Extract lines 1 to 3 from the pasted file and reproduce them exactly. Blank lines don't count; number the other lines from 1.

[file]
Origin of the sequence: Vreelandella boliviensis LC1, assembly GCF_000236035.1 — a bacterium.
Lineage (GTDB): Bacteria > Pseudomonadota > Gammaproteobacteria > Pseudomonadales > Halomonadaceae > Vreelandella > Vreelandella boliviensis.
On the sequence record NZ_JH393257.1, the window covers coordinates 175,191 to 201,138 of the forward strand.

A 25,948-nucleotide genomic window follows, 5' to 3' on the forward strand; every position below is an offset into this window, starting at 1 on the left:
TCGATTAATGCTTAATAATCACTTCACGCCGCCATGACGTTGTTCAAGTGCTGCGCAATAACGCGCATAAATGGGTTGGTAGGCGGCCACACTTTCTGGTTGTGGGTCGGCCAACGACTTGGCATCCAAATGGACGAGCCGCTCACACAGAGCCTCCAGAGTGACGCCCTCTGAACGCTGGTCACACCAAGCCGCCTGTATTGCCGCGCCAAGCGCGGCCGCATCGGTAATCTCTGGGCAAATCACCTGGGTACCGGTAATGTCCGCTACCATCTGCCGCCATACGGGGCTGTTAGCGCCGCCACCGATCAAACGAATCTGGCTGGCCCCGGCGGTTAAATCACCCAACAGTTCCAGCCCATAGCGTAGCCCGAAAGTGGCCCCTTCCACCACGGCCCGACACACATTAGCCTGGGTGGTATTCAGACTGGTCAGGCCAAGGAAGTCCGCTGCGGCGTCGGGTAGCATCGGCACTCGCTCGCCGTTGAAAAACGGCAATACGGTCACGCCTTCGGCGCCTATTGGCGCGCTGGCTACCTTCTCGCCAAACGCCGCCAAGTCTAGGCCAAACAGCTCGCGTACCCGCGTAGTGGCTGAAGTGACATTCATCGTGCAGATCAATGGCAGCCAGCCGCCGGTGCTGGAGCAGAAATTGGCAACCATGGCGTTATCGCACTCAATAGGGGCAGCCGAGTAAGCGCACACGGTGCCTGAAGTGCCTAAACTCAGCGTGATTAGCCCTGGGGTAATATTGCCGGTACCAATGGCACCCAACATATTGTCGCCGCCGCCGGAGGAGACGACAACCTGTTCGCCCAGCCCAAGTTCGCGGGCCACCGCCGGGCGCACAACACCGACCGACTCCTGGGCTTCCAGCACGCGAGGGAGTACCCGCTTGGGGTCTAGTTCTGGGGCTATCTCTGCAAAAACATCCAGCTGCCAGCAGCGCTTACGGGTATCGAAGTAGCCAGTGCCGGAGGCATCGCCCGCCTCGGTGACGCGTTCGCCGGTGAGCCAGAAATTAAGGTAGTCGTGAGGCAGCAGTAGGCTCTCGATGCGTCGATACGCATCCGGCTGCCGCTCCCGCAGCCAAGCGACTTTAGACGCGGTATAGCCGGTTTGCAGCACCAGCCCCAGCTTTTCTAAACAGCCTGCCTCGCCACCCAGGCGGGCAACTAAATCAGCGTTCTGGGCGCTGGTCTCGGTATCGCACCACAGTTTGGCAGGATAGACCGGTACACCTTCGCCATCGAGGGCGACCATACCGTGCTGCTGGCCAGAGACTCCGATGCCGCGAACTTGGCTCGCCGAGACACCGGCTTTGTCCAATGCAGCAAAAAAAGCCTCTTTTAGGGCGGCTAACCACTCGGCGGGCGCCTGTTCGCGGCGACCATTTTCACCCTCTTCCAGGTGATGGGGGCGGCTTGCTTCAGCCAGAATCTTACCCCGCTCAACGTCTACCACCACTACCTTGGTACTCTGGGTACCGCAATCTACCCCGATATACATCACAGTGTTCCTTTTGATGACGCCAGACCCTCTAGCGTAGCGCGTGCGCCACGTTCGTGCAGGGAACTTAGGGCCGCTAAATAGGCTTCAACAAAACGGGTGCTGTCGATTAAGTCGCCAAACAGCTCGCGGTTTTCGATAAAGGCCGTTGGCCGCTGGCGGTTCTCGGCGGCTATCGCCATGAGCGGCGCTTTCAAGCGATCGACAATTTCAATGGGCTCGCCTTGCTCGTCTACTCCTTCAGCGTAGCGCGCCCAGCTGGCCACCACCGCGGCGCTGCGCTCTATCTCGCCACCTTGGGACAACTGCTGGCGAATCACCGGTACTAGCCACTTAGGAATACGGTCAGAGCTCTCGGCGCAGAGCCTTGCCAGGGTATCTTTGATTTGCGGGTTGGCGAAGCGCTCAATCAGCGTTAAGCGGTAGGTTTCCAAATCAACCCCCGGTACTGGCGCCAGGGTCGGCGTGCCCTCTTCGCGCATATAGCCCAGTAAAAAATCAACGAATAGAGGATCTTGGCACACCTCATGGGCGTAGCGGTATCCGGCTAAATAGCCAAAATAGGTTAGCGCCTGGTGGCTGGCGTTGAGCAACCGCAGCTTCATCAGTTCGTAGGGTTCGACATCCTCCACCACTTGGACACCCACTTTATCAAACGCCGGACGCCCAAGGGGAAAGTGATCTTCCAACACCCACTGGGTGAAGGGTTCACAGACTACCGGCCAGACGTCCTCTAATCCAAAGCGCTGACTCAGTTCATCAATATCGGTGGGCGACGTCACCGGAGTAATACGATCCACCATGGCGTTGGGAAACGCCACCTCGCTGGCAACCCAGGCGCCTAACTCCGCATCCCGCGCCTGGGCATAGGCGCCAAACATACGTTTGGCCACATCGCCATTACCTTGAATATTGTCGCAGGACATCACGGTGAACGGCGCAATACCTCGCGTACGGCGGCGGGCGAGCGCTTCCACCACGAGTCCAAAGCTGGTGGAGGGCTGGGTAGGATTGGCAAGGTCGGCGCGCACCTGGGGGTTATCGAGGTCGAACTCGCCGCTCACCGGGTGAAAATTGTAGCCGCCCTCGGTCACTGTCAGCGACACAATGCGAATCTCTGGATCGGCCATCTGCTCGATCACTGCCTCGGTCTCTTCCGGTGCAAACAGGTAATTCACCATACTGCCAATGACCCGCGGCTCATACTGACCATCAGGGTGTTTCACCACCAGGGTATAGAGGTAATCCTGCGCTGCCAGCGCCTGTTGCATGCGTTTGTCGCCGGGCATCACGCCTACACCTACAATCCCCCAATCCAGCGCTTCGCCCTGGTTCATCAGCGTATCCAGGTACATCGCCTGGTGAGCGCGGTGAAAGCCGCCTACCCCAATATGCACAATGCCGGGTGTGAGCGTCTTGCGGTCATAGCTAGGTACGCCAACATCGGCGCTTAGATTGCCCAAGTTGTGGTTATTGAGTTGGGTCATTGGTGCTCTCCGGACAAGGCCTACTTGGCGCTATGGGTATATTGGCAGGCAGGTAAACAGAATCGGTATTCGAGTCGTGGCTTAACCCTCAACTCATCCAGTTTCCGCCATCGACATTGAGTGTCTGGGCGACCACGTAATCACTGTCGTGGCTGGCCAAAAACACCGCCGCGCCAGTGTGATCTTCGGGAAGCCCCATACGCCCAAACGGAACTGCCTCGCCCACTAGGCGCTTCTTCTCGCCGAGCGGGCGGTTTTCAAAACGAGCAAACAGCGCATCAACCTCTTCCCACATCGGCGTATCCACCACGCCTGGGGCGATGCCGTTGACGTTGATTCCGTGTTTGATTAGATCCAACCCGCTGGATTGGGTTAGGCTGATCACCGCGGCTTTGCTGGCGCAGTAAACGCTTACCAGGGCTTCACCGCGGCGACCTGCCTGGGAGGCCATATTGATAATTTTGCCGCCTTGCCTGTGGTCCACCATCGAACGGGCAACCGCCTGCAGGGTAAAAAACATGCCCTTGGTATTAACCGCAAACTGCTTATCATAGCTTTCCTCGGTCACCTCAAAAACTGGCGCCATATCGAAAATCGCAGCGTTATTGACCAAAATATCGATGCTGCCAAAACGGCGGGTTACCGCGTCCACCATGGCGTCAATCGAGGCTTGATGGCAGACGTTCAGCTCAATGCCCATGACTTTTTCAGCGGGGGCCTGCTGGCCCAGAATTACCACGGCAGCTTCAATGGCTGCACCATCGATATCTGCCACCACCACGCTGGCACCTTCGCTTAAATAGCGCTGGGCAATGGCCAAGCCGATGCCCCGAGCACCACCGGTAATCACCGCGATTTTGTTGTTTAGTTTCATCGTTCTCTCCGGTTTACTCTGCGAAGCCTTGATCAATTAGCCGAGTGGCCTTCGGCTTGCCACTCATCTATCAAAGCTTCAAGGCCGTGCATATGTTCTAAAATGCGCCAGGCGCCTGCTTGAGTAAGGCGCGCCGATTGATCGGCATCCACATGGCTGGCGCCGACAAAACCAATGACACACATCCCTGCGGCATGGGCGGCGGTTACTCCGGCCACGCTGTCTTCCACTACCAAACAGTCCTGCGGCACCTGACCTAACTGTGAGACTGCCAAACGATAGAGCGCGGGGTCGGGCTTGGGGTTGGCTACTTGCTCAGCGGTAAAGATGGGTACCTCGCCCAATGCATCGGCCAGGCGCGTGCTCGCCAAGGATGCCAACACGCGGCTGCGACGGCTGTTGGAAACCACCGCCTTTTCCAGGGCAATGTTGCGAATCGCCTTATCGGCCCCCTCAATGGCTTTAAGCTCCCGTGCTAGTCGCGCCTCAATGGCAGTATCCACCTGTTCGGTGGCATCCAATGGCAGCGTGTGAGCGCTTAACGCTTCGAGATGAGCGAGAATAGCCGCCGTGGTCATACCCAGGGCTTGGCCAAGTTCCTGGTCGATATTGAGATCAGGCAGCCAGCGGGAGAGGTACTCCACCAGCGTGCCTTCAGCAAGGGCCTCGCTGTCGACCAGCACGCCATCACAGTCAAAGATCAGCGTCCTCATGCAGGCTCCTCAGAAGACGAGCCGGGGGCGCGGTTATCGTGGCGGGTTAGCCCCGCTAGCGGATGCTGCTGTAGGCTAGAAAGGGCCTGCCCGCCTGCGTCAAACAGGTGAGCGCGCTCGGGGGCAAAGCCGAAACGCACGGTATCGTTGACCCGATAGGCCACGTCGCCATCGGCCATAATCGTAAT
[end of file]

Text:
Origin of the sequence: Vreelandella boliviensis LC1, assembly GCF_000236035.1 — a bacterium.
Lineage (GTDB): Bacteria > Pseudomonadota > Gammaproteobacteria > Pseudomonadales > Halomonadaceae > Vreelandella > Vreelandella boliviensis.
On the sequence record NZ_JH393257.1, the window covers coordinates 175,191 to 201,138 of the forward strand.